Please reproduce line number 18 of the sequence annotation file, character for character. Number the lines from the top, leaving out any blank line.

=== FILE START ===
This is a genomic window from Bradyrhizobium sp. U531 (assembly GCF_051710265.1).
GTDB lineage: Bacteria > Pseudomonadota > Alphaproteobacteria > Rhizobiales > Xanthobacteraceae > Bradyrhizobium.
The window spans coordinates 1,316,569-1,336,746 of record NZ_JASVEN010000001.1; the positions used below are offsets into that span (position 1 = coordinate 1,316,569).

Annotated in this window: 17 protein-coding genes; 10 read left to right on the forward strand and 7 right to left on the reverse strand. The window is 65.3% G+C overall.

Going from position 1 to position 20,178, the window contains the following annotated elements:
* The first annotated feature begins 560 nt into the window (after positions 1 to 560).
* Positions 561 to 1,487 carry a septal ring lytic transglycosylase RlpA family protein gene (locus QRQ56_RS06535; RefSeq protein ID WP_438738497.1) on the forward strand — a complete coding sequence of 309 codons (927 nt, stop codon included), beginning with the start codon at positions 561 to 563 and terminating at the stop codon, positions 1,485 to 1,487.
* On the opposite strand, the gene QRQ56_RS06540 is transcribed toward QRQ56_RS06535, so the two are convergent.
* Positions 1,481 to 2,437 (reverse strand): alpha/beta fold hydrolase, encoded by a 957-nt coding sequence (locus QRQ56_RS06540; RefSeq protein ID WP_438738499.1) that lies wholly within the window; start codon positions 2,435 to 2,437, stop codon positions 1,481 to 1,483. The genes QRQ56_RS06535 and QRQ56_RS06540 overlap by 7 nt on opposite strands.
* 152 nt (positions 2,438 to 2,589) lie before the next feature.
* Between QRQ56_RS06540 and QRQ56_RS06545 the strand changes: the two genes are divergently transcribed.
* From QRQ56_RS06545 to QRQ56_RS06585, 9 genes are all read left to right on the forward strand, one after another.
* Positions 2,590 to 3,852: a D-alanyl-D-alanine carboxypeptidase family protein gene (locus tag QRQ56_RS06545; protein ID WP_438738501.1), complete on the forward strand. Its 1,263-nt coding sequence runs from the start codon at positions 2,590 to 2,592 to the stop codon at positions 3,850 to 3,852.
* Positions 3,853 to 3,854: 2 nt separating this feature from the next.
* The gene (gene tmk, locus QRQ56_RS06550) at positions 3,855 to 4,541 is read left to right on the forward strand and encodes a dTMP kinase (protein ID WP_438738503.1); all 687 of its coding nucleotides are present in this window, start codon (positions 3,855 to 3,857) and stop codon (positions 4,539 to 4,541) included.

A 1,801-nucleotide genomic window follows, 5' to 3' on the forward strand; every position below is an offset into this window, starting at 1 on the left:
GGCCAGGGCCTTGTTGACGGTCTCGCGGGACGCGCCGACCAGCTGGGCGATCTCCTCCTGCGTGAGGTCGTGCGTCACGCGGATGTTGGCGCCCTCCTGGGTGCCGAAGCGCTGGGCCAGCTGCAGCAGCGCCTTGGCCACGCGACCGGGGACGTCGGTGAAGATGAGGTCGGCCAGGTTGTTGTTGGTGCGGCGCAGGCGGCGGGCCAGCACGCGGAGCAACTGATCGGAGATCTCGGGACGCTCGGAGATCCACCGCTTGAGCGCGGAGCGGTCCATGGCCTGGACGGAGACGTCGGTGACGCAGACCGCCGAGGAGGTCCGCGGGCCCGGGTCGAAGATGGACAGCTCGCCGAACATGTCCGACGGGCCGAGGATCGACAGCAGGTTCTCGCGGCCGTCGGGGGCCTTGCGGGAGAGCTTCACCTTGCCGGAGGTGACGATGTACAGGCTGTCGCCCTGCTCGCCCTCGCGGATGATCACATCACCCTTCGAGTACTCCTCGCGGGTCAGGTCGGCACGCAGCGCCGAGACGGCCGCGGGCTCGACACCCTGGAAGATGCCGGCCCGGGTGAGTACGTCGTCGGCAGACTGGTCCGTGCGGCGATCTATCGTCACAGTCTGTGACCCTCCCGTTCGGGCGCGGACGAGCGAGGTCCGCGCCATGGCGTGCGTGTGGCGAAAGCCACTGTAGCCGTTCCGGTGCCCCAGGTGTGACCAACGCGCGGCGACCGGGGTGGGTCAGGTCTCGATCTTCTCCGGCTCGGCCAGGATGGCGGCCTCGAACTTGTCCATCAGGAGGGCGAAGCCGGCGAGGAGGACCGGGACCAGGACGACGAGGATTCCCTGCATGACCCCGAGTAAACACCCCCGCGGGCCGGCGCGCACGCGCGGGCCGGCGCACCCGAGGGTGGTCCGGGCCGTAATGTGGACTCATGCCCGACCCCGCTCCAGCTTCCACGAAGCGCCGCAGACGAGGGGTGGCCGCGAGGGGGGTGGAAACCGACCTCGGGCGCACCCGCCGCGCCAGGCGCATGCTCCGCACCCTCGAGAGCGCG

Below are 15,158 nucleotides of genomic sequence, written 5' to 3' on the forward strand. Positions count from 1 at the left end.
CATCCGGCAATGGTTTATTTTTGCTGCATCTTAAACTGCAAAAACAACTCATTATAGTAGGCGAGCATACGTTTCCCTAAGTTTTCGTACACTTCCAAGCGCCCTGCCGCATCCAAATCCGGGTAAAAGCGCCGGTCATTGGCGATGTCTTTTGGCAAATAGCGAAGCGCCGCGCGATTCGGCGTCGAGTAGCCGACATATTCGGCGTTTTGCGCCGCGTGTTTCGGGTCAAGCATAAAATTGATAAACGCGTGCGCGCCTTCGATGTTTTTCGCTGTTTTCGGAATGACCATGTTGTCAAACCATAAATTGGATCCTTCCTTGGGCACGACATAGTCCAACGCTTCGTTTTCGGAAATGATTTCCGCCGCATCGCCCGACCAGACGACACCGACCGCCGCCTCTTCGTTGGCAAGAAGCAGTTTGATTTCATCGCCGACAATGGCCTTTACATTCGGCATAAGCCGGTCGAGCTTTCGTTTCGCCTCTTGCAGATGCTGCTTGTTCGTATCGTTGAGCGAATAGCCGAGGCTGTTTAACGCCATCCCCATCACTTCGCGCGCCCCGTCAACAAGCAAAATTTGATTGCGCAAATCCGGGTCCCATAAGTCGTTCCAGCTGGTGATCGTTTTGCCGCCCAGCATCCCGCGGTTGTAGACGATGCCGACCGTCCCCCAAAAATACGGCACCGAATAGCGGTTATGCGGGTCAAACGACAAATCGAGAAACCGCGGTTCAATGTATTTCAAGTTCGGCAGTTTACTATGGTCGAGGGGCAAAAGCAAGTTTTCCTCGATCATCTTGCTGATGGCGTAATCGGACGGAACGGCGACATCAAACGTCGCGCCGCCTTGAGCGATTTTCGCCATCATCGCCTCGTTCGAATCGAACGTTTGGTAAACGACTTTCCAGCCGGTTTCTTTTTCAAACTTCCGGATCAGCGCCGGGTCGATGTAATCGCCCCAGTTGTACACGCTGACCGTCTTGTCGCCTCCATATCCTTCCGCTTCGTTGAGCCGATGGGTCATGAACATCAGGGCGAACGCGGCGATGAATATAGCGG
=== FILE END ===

Below are 15,158 nucleotides of genomic sequence, written 5' to 3' on the forward strand. Positions count from 1 at the left end.